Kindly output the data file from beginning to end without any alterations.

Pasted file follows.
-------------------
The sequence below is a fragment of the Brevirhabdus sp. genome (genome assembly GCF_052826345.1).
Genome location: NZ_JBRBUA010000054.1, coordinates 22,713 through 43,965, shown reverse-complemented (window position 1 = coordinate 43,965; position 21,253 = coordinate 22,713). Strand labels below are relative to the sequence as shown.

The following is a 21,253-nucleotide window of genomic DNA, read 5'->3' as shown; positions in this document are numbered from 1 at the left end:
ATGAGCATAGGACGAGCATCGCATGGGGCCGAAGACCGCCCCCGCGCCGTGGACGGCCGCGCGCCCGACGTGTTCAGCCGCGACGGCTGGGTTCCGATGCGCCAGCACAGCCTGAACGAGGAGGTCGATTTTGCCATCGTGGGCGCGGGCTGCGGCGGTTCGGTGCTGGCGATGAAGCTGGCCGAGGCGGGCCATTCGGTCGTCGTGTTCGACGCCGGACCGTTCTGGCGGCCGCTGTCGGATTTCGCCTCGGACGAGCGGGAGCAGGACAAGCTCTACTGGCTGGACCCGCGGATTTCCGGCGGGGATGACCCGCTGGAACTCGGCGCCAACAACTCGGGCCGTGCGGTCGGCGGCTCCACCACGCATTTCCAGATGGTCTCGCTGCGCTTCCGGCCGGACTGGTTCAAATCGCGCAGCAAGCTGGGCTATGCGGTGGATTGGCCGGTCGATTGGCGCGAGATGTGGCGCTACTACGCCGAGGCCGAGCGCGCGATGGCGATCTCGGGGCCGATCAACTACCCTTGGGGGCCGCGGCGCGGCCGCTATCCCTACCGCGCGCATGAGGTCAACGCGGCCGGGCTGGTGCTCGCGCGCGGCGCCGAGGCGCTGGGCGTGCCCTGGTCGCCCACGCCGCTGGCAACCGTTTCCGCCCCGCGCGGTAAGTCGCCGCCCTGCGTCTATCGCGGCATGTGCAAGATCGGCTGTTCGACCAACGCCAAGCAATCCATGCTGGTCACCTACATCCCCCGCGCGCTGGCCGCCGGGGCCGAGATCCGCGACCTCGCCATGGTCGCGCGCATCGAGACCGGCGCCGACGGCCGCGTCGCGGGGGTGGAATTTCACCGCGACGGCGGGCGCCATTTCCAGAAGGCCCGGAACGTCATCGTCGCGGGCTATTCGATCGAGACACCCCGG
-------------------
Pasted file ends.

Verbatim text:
The sequence below is a fragment of the Brevirhabdus sp. genome (genome assembly GCF_052826345.1).
Genome location: NZ_JBRBUA010000054.1, coordinates 22,713 through 43,965, shown reverse-complemented (window position 1 = coordinate 43,965; position 21,253 = coordinate 22,713). Strand labels below are relative to the sequence as shown.

The following is a 21,253-nucleotide window of genomic DNA, read 5'->3' as shown; positions in this document are numbered from 1 at the left end:
ATGAGCATAGGACGAGCATCGCATGGGGCCGAAGACCGCCCCCGCGCCGTGGACGGCCGCGCGCCCGACGTGTTCAGCCGCGACGGCTGGGTTCCGATGCGCCAGCACAGCCTGAACGAGGAGGTCGATTTTGCCATCGTGGGCGCGGGCTGCGGCGGTTCGGTGCTGGCGATGAAGCTGGCCGAGGCGGGCCATTCGGTCGTCGTGTTCGACGCCGGACCGTTCTGGCGGCCGCTGTCGGATTTCGCCTCGGACGAGCGGGAGCAGGACAAGCTCTACTGGCTGGACCCGCGGATTTCCGGCGGGGATGACCCGCTGGAACTCGGCGCCAACAACTCGGGCCGTGCGGTCGGCGGCTCCACCACGCATTTCCAGATGGTCTCGCTGCGCTTCCGGCCGGACTGGTTCAAATCGCGCAGCAAGCTGGGCTATGCGGTGGATTGGCCGGTCGATTGGCGCGAGATGTGGCGCTACTACGCCGAGGCCGAGCGCGCGATGGCGATCTCGGGGCCGATCAACTACCCTTGGGGGCCGCGGCGCGGCCGCTATCCCTACCGCGCGCATGAGGTCAACGCGGCCGGGCTGGTGCTCGCGCGCGGCGCCGAGGCGCTGGGCGTGCCCTGGTCGCCCACGCCGCTGGCAACCGTTTCCGCCCCGCGCGGTAAGTCGCCGCCCTGCGTCTATCGCGGCATGTGCAAGATCGGCTGTTCGACCAACGCCAAGCAATCCATGCTGGTCACCTACATCCCCCGCGCGCTGGCCGCCGGGGCCGAGATCCGCGACCTCGCCATGGTCGCGCGCATCGAGACCGGCGCCGACGGCCGCGTCGCGGGGGTGGAATTTCACCGCGACGGCGGGCGCCATTTCCAGAAGGCCCGGAACGTCATCGTCGCGGGCTATTCGATCGAGACACCCCGG